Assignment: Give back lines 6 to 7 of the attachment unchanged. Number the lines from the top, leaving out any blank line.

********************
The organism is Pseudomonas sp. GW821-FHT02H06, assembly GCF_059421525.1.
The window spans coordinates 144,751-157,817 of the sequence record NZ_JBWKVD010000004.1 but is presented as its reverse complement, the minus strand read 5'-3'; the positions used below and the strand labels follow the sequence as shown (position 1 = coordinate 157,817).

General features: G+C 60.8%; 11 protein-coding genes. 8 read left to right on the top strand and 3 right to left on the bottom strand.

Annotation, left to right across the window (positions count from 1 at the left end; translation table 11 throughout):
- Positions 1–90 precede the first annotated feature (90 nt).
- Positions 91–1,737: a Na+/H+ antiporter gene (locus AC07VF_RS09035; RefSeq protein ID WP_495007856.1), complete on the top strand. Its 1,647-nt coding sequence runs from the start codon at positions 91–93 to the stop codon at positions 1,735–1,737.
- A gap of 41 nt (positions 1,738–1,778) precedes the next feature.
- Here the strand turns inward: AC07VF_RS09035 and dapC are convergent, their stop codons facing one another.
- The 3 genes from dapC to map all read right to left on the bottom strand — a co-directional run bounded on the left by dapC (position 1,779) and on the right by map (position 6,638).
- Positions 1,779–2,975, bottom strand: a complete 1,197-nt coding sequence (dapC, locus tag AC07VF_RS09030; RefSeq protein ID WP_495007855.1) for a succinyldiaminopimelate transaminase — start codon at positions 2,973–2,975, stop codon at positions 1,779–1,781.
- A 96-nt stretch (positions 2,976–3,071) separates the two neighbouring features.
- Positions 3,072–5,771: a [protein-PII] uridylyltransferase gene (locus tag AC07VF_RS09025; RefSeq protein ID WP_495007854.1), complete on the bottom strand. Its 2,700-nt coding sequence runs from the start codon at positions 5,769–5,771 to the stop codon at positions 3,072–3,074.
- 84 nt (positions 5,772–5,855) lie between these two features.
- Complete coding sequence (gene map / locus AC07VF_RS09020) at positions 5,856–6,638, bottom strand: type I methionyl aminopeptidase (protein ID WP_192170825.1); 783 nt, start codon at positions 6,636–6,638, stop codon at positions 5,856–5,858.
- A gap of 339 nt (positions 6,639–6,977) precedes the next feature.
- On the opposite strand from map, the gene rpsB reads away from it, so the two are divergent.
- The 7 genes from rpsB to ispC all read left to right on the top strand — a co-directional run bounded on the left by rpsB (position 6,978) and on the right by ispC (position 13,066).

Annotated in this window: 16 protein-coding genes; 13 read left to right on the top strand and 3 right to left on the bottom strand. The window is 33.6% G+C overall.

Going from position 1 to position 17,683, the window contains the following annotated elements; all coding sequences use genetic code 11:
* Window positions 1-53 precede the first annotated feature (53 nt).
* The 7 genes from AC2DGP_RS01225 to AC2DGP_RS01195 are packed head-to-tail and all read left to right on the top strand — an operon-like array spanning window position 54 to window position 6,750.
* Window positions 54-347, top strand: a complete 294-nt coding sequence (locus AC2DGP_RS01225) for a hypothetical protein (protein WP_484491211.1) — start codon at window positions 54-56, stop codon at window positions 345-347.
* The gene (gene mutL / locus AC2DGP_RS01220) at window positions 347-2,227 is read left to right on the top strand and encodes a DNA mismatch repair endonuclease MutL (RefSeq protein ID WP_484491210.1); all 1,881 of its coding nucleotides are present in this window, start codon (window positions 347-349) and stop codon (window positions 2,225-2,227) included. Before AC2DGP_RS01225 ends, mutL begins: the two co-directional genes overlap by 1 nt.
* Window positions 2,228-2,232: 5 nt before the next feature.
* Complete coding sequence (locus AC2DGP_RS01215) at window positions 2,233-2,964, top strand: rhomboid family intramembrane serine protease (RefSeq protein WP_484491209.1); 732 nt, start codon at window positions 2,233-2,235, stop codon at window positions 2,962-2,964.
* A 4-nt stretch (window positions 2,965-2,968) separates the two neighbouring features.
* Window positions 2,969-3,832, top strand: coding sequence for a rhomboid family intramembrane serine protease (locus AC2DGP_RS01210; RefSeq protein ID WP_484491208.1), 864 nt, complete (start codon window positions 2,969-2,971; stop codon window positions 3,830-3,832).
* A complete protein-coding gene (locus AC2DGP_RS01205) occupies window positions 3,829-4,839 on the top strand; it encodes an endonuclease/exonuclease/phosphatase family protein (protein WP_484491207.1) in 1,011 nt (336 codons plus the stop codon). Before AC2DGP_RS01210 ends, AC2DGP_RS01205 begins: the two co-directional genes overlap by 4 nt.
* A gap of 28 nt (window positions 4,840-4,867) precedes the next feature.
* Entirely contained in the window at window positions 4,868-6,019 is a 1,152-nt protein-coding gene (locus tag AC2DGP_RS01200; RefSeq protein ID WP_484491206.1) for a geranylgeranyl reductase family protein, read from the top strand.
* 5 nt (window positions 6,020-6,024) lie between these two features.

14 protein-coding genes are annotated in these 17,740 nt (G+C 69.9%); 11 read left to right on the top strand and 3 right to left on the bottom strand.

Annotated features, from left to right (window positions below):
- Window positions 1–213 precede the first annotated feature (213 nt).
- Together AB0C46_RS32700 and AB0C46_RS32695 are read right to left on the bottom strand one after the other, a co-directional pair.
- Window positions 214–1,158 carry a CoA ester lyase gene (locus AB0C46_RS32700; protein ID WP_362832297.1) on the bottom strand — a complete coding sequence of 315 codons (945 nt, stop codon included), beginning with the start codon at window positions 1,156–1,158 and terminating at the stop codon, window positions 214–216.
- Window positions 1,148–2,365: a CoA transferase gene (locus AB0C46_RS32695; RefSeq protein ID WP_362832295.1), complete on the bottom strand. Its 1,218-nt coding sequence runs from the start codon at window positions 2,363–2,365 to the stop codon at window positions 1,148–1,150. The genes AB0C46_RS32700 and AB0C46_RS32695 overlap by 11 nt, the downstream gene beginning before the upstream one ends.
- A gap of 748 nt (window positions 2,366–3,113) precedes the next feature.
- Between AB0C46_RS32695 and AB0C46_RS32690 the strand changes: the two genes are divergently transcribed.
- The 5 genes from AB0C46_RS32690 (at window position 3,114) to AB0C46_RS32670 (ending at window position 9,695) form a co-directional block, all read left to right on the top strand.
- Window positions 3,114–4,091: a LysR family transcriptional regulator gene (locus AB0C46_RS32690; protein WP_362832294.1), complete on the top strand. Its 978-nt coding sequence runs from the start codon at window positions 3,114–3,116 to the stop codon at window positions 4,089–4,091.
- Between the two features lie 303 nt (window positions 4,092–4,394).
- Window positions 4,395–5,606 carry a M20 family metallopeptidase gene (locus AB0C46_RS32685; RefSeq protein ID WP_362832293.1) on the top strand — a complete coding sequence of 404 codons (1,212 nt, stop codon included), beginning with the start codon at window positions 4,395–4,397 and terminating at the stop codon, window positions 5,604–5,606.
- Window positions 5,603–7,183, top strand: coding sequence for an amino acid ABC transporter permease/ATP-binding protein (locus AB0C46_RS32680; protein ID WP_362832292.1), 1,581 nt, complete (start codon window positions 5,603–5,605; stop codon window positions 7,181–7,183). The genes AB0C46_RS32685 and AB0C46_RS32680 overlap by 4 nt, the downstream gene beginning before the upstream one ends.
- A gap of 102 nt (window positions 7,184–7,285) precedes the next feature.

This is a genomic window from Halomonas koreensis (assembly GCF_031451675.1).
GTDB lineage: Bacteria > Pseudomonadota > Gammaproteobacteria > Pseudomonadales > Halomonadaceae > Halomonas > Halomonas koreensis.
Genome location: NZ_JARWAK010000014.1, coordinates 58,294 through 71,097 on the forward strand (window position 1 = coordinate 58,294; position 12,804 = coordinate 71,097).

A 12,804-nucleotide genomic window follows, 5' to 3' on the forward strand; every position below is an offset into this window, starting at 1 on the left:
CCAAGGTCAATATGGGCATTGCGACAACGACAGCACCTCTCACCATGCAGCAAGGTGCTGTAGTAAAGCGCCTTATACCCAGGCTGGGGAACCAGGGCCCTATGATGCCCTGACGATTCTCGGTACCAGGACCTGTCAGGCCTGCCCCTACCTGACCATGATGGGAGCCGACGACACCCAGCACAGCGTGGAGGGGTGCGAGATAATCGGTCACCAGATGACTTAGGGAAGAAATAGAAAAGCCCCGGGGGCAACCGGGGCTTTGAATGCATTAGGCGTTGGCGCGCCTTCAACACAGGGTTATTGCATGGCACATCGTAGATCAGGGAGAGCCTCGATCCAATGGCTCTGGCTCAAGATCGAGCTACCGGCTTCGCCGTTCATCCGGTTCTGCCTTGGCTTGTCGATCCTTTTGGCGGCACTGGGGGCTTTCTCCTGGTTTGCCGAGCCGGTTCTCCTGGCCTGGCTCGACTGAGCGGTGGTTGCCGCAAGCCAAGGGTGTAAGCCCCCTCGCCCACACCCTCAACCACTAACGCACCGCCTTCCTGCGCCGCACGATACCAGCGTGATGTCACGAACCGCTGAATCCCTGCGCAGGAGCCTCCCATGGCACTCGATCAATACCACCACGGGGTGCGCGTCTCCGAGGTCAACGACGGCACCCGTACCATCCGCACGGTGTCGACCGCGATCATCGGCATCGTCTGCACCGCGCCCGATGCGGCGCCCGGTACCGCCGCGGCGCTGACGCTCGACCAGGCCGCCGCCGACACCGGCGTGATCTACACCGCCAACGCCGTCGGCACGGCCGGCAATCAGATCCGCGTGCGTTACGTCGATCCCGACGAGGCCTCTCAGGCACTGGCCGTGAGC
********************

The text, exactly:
- Positions 91–1,737: a Na+/H+ antiporter gene (locus AC07VF_RS09035; RefSeq protein ID WP_495007856.1), complete on the top strand. Its 1,647-nt coding sequence runs from the start codon at positions 91–93 to the stop codon at positions 1,735–1,737.
- A gap of 41 nt (positions 1,738–1,778) precedes the next feature.